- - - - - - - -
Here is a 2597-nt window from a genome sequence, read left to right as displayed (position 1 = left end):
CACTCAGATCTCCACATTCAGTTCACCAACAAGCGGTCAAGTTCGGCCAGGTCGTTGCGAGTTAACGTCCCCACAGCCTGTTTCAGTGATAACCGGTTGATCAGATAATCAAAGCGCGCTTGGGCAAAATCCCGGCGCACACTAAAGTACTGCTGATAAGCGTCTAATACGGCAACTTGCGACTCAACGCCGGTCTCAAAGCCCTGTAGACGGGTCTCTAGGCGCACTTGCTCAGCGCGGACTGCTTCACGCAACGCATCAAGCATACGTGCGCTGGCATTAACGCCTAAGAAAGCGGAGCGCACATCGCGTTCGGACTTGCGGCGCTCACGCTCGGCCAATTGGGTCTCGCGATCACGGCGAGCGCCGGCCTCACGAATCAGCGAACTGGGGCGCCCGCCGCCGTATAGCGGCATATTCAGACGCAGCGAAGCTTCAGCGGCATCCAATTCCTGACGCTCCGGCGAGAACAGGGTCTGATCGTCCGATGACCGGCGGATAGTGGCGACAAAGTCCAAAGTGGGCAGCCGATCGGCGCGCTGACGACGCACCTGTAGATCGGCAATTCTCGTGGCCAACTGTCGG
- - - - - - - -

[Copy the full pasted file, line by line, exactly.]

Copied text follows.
Here is a 2597-nt window from a genome sequence, read left to right as displayed (position 1 = left end):
CACTCAGATCTCCACATTCAGTTCACCAACAAGCGGTCAAGTTCGGCCAGGTCGTTGCGAGTTAACGTCCCCACAGCCTGTTTCAGTGATAACCGGTTGATCAGATAATCAAAGCGCGCTTGGGCAAAATCCCGGCGCACACTAAAGTACTGCTGATAAGCGTCTAATACGGCAACTTGCGACTCAACGCCGGTCTCAAAGCCCTGTAGACGGGTCTCTAGGCGCACTTGCTCAGCGCGGACTGCTTCACGCAACGCATCAAGCATACGTGCGCTGGCATTAACGCCTAAGAAAGCGGAGCGCACATCGCGTTCGGACTTGCGGCGCTCACGCTCGGCCAATTGGGTCTCGCGATCACGGCGAGCGCCGGCCTCACGAATCAGCGAACTGGGGCGCCCGCCGCCGTATAGCGGCATATTCAGACGCAGCGAAGCTTCAGCGGCATCCAATTCCTGACGCTCCGGCGAGAACAGGGTCTGATCGTCCGATGACCGGCGGATAGTGGCGACAAAGTCCAAAGTGGGCAGCCGATCGGCGCGCTGACGACGCACCTGTAGATCGGCAATTCTCGTGGCCAACTGTCGG